Le Grand Tarot de Belline

Simon Wintle has a very nice page exhibiting "Le Grand Tarot Belline". It is dated August 5, 2017.

It is the reproduction of a hand-painted deck presumably made by or for "Mage Edmond" in 1860s Paris. Although the majors have been viewable online for a while, I have been wanting to see this deck as a whole. It is well laid out, too. My only issue about that part would be his placement of the Fool, numbered 0, put first, before 1. Since the deck is composed rather precisely according to Paul Christian's 1863 book, L'Homme Rouge des Tuilleries, it actually belongs between 20, "Awakening of the Dead," and 21,"The Crown of the Magi", as in Christian's list on his p. 452. Putting it before 1 does make it easy to find, for someone who doesn't know the vagaries of French occultism, but it also gives what I think is a false impression.

It remains is a nice addition to the translations of the notes on the individual cards at
http://www.tarotgarden.com/library/deck ... tation.php

and the discussion of the presumed creator and the deck itself in Decker, Depaulis, and Dummett, Wicked Pack of Cards, pp. 202-203 (for which see below).

There are also THF discussions of the deck and its creation. One starts at viewtopic.php?f=11&t=730&p=10533&hilit=belline#p10530. This is the second post in the thread "Collection: Frame Stories". There follows an interesting interchange between Bertrand and Huck. The other is in a post by Mary Greer at viewtopic.php?f=16&t=126&p=2123&hilit=belline#p2123. It is short enough to include here:
Edmond Billaudot (c. 1865) attempted a synthesis of the Tarot de Marseille and the Egyptianized cards of Etteilla and Paul Christian. I don't think his work was published until 1966 (Grand Tarot Belline) but I believe he was a teacher and may have had an influence on others.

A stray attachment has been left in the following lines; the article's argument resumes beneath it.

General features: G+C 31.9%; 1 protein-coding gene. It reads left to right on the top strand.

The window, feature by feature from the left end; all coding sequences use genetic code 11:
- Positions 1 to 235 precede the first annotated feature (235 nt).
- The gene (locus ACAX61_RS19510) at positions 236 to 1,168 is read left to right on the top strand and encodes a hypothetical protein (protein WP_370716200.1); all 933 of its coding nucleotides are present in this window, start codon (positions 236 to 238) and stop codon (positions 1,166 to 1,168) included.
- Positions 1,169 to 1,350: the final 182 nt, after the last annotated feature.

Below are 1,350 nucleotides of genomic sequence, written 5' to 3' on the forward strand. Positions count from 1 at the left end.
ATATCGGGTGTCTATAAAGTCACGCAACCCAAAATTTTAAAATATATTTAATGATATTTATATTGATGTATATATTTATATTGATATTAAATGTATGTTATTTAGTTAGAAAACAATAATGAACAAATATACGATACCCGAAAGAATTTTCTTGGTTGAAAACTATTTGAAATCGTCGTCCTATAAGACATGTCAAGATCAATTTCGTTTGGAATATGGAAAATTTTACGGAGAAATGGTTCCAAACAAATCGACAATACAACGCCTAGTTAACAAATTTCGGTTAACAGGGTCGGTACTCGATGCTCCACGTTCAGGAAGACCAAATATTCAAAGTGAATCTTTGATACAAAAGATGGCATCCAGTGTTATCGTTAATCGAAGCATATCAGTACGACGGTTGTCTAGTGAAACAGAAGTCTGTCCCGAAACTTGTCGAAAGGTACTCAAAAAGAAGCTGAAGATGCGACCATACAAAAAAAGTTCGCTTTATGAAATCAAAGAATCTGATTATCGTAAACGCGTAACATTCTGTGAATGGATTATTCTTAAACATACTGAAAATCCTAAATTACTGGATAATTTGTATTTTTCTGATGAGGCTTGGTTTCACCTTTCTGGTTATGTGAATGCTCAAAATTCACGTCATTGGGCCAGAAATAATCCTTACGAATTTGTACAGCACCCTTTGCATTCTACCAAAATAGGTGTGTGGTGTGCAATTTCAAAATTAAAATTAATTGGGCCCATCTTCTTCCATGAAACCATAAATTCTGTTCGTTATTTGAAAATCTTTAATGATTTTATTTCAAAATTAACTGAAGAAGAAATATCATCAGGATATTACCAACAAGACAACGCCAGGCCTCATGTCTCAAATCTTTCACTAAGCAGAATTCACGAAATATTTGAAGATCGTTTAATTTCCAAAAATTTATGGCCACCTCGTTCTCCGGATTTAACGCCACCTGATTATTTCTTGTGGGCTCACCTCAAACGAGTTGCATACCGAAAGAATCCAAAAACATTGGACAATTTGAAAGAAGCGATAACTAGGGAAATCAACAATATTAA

That said, there are what seem to me variousconfusions in this material. Although I am not sure what Mary intended to say, Paul Christian did not produce any cards, just descriptions of what he imagined as gold plates, in the context of a novel. Edmond's deck is consistent with these descriptions. The characteristic "Egyptianized" style did not come about until 1896, in a collaboration between Robert Falconnier, an actor, and Maurice Otto Wegener, an artist. I have not yet looked at the Huck-Bertrand interchange in any detail Here I want to talk about DDD and the two web-pages (Wintle and Pelletier/Goodman).

Here is the first paragraph of DDD's discussion.
The unclear part is regarding the "extra cards". There are two such cards, they say, one saying that Edmond used his cards with Emperor Napoleon III, the other reproducing an extract from a notebook still extant by Edmond of "philosophical thoughts".

As is clear from Wintle's very clear reproductions, these extra cards have two quite different looks. The first is typeset and surely an addition by the 1966 publisher, attempting to say something about the deck's original use. The second, the "manuscript", is handwritten and appears to be part of the assumed deck as created by Mage Edmund. DDD do not distinguish between the two types of "extra cards", other than saying that one is a "manuscript" (which here only means "hand-written"). What is most relevant is that the other is from the 1960s.